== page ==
I’m sorry but is there some local interpretation of summit that I’m missing? Meriam-Webster doesn’t think so: top, apex, especially: the highest point, peak.
I then encountered an even more egregious summit offense on three peaks: not even providing a trail to the actual summit!
- On Blackrock Mountain in Shenandoah the hikers are brought to a flat circle around the peak which has 100+ feet of boulders above. No marked trail is provided up the rocks.
- Humpback Mountain in Blue Ridge wiped me out on Day 100. Struggling up to a ridge, the trail started going downhill! I checked the topo map and found the trail routed below the summit.
- This happened again on The Priest – which I think is an unforgivable sin (like that one?). This is because it is a huge day hike climb! When I climbed it there were more than a dozen cars in the parking lot. These people do a 4000 foot mountain and there’s no identification of the top? Throw them a bone for their sweat!
Such tactics would never cut it in New Hampshire, where trails will bring you to the summit of even a wooded peak. Usually there’s a small sign or just a cairn to denote it. Without this, you’re depriving people of that sense of accomplishment (not to mention the social media photo op!) People want this!
Day 102 views
Rain dominated Day 102, but I did have some views from Spy Rock in the morning:
But unfortunately the weather never cleared up on Cole Mountain’s beautiful open meadows. All I got were spooky images like this:
Which brings us to Day 103, or Coyote Day as I now call it. In early morning I descended the ridge to the Brown Mountain Creek area, where the AT followed the creek through a notch for about four miles.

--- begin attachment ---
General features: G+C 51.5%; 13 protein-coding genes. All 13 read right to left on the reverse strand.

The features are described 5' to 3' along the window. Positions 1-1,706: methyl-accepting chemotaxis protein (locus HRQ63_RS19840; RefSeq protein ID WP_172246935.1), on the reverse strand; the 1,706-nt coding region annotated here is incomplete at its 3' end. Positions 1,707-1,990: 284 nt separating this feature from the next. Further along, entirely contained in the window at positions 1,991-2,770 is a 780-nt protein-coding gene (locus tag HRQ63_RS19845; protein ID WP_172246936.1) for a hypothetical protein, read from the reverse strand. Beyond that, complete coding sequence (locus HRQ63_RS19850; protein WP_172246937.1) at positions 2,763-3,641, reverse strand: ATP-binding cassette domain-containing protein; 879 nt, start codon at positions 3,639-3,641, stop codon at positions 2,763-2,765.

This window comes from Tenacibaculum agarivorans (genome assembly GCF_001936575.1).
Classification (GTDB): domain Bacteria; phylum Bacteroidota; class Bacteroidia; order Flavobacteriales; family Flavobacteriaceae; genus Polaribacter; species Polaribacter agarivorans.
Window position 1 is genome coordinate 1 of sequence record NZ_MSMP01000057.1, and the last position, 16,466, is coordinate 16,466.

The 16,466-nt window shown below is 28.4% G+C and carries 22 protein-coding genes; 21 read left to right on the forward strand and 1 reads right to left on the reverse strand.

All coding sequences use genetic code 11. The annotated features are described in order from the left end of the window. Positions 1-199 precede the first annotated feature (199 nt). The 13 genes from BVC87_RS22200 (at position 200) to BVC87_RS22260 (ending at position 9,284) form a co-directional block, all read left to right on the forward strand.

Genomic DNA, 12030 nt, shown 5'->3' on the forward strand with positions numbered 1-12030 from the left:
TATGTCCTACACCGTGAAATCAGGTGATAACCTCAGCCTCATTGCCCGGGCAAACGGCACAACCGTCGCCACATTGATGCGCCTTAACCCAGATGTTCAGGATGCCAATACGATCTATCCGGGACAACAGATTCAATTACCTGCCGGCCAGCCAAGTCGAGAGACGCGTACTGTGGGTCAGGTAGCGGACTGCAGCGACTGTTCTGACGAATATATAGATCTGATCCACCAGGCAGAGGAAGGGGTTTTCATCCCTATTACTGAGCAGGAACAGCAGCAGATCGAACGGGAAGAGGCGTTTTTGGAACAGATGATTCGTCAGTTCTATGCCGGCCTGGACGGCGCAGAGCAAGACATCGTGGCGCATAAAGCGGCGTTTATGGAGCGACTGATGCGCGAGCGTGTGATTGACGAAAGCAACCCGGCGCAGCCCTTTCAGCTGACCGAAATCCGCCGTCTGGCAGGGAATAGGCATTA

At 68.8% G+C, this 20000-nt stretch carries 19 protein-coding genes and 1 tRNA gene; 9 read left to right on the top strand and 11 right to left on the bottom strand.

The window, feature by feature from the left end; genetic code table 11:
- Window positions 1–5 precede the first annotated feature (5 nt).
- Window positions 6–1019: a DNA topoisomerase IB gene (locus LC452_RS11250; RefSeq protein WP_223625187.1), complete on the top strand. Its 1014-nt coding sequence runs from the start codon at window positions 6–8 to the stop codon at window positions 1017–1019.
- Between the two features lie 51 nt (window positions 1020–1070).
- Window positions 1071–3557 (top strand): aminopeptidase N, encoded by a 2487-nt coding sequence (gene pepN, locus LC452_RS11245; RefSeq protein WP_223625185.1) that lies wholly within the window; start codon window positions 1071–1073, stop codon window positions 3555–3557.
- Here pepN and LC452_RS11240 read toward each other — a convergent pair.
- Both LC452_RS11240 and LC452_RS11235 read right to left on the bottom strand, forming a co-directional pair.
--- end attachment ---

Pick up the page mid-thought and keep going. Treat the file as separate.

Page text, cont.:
About a mile in, I started hearing noises down the trail. Some type of barking or woofing. As I drew closer I recognized it as coyotes – barks and those high excited yips that are truly frightening.
I saw someone at the shelter and stopped to get what he knew. He said there was an animal kill very close to the trail about a half mile down. He saw vultures circling yesterday and the coyotes started arriving at 4am. He guessed that there were 20-40 animals down there now. It certainly sounded like it to me from the volume of barks and yips.
So I quickly assessed that I had four options:
- Continue down the trail and hope the kill would keep the coyotes occupied. Well, hope is not a plan. Nope.
- Continue down the trail and then bushwhack around the kill area. I didn’t like this because the terrain was a notch, and the animals would still be able to catch my scent.
- Stay in place at the shelter until the coyote noise ended. It was 10am and going strong. If I chose this I might be stuck until morning.
- Find an alternate route around the kill location. This is what I ultimately chose to do.
On my trail app I found a gravel Forest Service Road that connected to the AT two miles past the shelter. Unfortunately I’d have to backtrack two miles then hike three more on the connecting road.
I certainly was disappointed that I had to bypass two miles of the AT, but I do value having all of my limbs. In discussing the incident with two hikers that night, they assured me that missed AT miles for a safety concern are acceptable for a thru-hike. Makes sense – there are detours for forest fires and washed out bridges as well.
I actually got some beautiful scenery on the detour, as yellow and black American Goldfinch birds undulated across a green field:
But I was certainly happy to see this sign again, without any barks to be heard:
And oh yeah, less than 800 miles to go!
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Do you have a trail name yet? Coyote-Detour? Can strangers posting on a website even be taken seriously?
Scotty you big _____ that was 4 maybe 5 . Did you try clapping or yelling. There are 2 unsubstantiated deaths by coyote in the history of the continent. Go back and do that section soldier. 20 deaths by cow per annum so watch out for Bessie.
great pictures as always
your really moving along
i loved the coyote story-smart choice on the hike around
It’s easy to be brave and flip from the anonymous commenters hiding place. You’re the one out there exposed to the elements and the readers. Don’t take my teasing seriously. I’ve heard the coyote frenzy up close alone in woods and I was scared. I yelled and they ran away. Another great bunch of posts Mr Morrison thanks
To be clear, I would have started hiking in the opposite direction of the coyotes, maybe even cancelled my entire hike. It sounds terrifying. It will be in back of my mind next time I do a section in their habitat.